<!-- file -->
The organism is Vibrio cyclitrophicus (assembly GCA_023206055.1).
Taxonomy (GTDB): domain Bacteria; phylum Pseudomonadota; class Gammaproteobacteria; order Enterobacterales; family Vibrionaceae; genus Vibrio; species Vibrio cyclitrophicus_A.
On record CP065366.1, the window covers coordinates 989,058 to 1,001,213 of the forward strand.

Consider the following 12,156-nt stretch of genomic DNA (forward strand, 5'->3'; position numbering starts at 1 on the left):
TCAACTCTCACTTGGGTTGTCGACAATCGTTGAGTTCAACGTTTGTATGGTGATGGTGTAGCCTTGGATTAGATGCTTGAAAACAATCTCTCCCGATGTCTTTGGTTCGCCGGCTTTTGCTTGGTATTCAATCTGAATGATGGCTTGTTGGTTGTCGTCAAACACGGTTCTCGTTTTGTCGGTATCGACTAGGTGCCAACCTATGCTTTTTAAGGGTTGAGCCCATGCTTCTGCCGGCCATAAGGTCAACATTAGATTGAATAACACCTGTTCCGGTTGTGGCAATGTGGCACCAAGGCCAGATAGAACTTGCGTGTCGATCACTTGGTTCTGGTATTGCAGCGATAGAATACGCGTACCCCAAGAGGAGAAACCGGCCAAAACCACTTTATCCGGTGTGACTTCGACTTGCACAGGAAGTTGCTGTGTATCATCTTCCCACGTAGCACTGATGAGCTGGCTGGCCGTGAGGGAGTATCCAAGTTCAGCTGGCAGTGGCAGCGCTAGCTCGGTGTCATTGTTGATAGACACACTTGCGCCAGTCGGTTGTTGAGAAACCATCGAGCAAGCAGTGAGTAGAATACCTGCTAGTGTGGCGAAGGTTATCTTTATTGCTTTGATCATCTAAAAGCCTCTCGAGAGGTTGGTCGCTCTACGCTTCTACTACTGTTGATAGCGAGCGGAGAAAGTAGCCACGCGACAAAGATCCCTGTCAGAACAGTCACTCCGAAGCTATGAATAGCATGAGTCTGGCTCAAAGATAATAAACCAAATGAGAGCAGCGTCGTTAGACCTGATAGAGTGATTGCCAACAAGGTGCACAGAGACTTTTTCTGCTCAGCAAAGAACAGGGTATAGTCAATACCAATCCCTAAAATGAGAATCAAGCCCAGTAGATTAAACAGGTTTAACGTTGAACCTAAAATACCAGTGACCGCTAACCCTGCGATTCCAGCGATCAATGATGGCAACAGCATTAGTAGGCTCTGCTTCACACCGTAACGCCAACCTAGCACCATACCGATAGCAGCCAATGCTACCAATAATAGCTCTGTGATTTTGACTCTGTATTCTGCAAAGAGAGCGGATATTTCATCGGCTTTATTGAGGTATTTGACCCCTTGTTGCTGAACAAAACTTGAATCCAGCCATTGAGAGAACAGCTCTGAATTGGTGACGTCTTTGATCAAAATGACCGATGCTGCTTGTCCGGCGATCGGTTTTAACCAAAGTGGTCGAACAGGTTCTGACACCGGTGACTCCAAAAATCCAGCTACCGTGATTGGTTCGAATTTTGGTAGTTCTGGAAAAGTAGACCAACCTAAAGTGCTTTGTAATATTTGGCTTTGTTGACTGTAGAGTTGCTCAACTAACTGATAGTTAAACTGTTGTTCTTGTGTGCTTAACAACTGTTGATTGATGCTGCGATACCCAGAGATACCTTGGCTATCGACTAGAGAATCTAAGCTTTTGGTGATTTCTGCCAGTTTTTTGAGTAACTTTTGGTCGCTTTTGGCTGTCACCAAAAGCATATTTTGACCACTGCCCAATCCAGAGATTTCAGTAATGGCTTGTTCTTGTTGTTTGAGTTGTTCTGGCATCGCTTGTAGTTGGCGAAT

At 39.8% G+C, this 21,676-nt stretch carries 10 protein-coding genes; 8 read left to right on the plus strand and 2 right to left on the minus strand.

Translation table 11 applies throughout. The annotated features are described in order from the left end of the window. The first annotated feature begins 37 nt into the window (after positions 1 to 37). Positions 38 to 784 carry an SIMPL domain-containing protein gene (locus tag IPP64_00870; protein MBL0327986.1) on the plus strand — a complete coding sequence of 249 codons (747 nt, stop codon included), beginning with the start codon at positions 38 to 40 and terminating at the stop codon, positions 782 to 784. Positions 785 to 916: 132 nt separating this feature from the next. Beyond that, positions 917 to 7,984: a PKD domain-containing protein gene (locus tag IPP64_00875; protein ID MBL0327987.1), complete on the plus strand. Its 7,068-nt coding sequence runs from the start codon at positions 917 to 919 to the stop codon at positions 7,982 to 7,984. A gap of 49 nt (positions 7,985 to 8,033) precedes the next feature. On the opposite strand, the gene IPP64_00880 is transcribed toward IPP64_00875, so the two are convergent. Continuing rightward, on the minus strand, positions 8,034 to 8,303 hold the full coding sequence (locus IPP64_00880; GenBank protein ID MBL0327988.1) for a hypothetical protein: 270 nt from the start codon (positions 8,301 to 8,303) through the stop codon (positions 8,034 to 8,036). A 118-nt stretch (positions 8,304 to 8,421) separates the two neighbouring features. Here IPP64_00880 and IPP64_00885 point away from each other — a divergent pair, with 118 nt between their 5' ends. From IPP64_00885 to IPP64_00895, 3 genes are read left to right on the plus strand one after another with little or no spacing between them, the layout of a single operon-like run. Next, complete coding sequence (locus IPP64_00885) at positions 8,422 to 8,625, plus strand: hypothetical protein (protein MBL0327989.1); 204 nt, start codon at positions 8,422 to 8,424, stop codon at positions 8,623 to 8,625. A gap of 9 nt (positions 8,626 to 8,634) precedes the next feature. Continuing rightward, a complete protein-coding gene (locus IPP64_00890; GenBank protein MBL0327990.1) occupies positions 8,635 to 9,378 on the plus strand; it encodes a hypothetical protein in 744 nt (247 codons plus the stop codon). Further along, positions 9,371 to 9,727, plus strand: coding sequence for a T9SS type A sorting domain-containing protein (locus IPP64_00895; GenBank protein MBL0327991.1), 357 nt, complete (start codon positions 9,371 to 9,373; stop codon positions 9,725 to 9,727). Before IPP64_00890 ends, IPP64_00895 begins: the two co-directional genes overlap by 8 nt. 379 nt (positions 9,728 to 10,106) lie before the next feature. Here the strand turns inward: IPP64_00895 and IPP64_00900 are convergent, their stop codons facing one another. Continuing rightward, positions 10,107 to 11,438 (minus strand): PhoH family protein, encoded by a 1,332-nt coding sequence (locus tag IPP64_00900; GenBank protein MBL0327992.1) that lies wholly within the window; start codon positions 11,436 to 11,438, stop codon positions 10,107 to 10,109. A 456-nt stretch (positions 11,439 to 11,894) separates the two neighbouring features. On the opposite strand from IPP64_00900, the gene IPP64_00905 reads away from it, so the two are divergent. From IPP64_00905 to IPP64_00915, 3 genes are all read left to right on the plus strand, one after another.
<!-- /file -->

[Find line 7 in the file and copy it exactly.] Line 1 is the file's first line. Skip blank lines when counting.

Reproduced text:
Translation table 11 applies throughout. The annotated features are described in order from the left end of the window. The first annotated feature begins 37 nt into the window (after positions 1 to 37). Positions 38 to 784 carry an SIMPL domain-containing protein gene (locus tag IPP64_00870; protein MBL0327986.1) on the plus strand — a complete coding sequence of 249 codons (747 nt, stop codon included), beginning with the start codon at positions 38 to 40 and terminating at the stop codon, positions 782 to 784. Positions 785 to 916: 132 nt separating this feature from the next. Beyond that, positions 917 to 7,984: a PKD domain-containing protein gene (locus tag IPP64_00875; protein ID MBL0327987.1), complete on the plus strand. Its 7,068-nt coding sequence runs from the start codon at positions 917 to 919 to the stop codon at positions 7,982 to 7,984. A gap of 49 nt (positions 7,985 to 8,033) precedes the next feature. On the opposite strand, the gene IPP64_00880 is transcribed toward IPP64_00875, so the two are convergent. Continuing rightward, on the minus strand, positions 8,034 to 8,303 hold the full coding sequence (locus IPP64_00880; GenBank protein ID MBL0327988.1) for a hypothetical protein: 270 nt from the start codon (positions 8,301 to 8,303) through the stop codon (positions 8,034 to 8,036). A 118-nt stretch (positions 8,304 to 8,421) separates the two neighbouring features. Here IPP64_00880 and IPP64_00885 point away from each other — a divergent pair, with 118 nt between their 5' ends. From IPP64_00885 to IPP64_00895, 3 genes are read left to right on the plus strand one after another with little or no spacing between them, the layout of a single operon-like run. Next, complete coding sequence (locus IPP64_00885) at positions 8,422 to 8,625, plus strand: hypothetical protein (protein MBL0327989.1); 204 nt, start codon at positions 8,422 to 8,424, stop codon at positions 8,623 to 8,625. A gap of 9 nt (positions 8,626 to 8,634) precedes the next feature. Continuing rightward, a complete protein-coding gene (locus IPP64_00890; GenBank protein MBL0327990.1) occupies positions 8,635 to 9,378 on the plus strand; it encodes a hypothetical protein in 744 nt (247 codons plus the stop codon). Further along, positions 9,371 to 9,727, plus strand: coding sequence for a T9SS type A sorting domain-containing protein (locus IPP64_00895; GenBank protein MBL0327991.1), 357 nt, complete (start codon positions 9,371 to 9,373; stop codon positions 9,725 to 9,727). Before IPP64_00890 ends, IPP64_00895 begins: the two co-directional genes overlap by 8 nt. 379 nt (positions 9,728 to 10,106) lie before the next feature. Here the strand turns inward: IPP64_00895 and IPP64_00900 are convergent, their stop codons facing one another. Continuing rightward, positions 10,107 to 11,438 (minus strand): PhoH family protein, encoded by a 1,332-nt coding sequence (locus tag IPP64_00900; GenBank protein MBL0327992.1) that lies wholly within the window; start codon positions 11,436 to 11,438, stop codon positions 10,107 to 10,109. A 456-nt stretch (positions 11,439 to 11,894) separates the two neighbouring features. On the opposite strand from IPP64_00900, the gene IPP64_00905 reads away from it, so the two are divergent. From IPP64_00905 to IPP64_00915, 3 genes are all read left to right on the plus strand, one after another.